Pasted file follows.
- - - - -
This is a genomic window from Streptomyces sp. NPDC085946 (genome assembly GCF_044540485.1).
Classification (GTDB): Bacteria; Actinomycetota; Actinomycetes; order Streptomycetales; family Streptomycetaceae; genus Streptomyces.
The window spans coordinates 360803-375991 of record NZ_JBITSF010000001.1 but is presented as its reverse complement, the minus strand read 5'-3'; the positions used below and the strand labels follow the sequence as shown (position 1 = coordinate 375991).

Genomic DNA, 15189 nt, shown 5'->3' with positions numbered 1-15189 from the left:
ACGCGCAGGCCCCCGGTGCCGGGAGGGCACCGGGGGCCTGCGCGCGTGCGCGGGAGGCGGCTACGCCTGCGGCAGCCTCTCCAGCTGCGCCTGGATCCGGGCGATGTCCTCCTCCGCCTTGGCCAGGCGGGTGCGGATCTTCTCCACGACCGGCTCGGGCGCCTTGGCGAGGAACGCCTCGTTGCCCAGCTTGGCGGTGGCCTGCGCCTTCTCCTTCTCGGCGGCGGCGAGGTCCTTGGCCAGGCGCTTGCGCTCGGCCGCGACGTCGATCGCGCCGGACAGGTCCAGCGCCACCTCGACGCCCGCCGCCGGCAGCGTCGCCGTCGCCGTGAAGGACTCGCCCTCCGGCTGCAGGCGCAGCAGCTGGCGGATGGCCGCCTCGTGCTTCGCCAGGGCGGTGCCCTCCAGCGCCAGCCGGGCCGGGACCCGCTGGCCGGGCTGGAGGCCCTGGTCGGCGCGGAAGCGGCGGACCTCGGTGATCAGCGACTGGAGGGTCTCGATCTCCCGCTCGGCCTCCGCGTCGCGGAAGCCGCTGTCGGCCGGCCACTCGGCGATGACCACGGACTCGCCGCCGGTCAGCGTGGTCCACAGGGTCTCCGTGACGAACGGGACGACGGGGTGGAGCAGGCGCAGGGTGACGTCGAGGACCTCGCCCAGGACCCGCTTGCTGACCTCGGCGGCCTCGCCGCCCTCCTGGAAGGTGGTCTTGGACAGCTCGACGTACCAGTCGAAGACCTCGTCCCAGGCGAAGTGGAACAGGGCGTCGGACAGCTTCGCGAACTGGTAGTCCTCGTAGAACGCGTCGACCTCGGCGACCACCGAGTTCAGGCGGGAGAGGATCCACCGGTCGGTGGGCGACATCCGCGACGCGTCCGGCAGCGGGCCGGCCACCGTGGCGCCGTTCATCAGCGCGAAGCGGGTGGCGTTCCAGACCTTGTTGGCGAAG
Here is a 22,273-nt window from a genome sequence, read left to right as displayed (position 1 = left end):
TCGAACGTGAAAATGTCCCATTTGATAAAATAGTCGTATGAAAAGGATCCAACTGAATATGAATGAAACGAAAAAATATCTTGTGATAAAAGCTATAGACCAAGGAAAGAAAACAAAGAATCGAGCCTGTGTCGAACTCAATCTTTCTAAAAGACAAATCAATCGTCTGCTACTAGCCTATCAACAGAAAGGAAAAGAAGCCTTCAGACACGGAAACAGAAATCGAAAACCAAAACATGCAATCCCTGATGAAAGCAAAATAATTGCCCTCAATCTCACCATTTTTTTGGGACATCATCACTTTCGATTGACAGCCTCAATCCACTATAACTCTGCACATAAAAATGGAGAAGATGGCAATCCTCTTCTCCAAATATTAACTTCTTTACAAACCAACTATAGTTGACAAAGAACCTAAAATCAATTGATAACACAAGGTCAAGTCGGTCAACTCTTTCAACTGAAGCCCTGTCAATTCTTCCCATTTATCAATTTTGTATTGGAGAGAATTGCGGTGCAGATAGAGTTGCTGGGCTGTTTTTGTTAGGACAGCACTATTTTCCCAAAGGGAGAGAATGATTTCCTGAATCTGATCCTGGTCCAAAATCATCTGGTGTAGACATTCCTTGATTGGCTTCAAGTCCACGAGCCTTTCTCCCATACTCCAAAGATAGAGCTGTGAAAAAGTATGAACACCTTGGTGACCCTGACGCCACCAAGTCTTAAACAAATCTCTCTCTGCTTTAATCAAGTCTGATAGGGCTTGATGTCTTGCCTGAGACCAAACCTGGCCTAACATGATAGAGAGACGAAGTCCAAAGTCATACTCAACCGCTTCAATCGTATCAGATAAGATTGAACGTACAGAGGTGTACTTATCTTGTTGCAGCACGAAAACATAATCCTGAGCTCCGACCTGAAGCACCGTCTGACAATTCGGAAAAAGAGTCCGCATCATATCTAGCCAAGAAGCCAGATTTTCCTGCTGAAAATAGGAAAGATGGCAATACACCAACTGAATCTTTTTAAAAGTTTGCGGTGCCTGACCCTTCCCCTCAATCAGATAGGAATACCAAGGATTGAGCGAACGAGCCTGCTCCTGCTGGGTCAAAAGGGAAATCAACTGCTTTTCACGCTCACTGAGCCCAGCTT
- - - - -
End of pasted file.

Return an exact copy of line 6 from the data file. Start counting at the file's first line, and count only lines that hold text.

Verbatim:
Here is a 22,273-nt window from a genome sequence, read left to right as displayed (position 1 = left end):